Enslavement in Memphis

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During the first forty-five years of the city’s existence, slavery dominated the cultural and economic life of Memphis. The lives of enslaved people reveal the brutality, and their perseverance contributed greatly to the city’s growth. Henry Davidson played a crucial role in the development of the city’s first Methodist church and worship services for slaves. Mary Herndon was purchased by Nathan Bedford Forrest and sold to Louis Fortner, for whom she was put to work in the field, where she “chopped cotton, plowed it and did everything any other slave done.” Thomas Bland secretly learned to read and write from a skilled slave and later used that knowledge to escape to Canada. Author G. Wayne Dowdy uncovers the forgotten people who built Memphis and the American South.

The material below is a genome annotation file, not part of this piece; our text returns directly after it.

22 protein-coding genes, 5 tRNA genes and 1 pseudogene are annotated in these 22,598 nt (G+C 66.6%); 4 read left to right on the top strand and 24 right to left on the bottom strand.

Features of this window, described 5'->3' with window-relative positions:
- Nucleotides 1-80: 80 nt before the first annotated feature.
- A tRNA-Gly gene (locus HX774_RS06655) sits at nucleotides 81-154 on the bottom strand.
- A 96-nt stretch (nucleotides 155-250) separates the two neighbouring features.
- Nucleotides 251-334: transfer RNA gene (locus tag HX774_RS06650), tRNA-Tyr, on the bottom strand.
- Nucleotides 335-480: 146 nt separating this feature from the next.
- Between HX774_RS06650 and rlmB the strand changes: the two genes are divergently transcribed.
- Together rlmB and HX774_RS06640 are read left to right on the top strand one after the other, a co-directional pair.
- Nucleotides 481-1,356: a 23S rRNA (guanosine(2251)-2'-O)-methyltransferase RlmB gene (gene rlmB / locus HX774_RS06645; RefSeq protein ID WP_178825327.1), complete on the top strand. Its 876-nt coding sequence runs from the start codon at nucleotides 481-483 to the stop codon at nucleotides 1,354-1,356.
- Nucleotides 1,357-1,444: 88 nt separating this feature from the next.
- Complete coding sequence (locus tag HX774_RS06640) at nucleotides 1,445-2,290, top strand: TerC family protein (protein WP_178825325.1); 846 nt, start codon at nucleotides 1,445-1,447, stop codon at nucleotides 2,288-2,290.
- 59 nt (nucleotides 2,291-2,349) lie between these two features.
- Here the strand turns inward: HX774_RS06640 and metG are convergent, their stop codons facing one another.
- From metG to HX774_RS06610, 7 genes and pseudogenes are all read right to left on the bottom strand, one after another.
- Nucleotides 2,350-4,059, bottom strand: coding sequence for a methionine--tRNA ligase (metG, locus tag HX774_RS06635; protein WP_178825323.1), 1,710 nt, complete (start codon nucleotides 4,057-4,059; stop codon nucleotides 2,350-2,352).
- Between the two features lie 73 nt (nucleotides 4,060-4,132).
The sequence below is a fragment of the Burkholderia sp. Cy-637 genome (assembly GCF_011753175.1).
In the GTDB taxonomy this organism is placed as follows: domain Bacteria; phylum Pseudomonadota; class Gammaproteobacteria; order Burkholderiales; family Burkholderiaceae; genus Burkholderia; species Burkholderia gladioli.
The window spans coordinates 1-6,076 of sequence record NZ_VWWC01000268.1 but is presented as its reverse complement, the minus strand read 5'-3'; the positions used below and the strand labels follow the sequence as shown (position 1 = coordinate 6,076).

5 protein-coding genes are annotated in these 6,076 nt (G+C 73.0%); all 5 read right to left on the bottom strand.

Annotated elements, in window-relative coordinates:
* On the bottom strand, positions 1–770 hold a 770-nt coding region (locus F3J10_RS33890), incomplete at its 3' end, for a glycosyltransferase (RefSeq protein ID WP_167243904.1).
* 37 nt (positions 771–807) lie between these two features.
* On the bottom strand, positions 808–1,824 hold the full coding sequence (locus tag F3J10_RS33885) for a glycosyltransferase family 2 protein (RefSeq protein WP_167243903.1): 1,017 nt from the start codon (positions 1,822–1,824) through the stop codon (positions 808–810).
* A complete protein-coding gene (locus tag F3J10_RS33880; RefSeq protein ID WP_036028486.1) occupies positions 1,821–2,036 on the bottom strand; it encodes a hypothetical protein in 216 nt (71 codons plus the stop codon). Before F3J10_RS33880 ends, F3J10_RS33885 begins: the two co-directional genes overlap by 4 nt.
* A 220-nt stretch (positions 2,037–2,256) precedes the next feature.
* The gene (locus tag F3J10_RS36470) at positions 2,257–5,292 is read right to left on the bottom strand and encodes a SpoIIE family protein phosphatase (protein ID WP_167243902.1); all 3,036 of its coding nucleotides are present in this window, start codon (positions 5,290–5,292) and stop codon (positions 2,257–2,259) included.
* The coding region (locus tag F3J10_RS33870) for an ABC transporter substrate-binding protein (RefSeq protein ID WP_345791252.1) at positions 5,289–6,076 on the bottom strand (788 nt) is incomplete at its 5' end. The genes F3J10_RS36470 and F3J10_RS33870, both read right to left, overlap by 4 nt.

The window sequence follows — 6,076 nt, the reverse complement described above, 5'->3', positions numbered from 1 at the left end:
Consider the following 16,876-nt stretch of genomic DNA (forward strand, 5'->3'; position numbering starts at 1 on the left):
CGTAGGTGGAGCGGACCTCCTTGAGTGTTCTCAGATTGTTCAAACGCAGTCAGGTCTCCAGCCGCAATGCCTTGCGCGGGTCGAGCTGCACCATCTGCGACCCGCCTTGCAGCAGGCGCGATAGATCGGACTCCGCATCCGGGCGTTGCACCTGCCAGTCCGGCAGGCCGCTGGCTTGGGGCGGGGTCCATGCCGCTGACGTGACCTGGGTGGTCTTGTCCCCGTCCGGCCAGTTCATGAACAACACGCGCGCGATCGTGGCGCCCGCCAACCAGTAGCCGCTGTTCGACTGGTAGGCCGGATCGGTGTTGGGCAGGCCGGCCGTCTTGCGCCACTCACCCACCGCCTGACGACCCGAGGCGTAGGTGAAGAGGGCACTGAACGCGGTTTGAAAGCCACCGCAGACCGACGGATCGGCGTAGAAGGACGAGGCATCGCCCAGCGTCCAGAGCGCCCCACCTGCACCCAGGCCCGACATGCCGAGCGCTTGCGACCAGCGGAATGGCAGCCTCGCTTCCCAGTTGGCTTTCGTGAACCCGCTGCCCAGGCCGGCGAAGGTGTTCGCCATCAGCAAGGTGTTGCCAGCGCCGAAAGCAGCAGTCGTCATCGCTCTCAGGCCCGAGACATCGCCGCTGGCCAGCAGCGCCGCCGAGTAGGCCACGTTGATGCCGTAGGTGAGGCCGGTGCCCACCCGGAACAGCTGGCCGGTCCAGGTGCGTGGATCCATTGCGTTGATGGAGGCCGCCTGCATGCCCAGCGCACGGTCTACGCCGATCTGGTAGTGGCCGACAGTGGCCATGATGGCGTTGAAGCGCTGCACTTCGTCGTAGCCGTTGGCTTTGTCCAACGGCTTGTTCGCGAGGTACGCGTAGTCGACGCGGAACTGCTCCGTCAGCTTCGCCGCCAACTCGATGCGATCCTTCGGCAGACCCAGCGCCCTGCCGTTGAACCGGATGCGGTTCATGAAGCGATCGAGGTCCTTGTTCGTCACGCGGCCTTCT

ISBN: 9781467150149
Format: Paperback
Publisher: The History Press
State: Tennessee
Series: American Heritage
Images: 38
Pages: 128
Dimensions: 6 (w) x 9 (h)
G. Wayne Dowdy is the senior manager of the Memphis Public Libraries history department. He holds a master’s degree in history from the University of Arkansas. Dowdy is a contributing writer for the Best Times magazine and Storyboard Memphis. He is the author of seven books, including A Brief History of Memphis, Hidden History of Memphis, Lost Restaurants of Memphis and On This Day in Memphis History, which was awarded a Certificate of Merit by the Tennessee Historical Commission.
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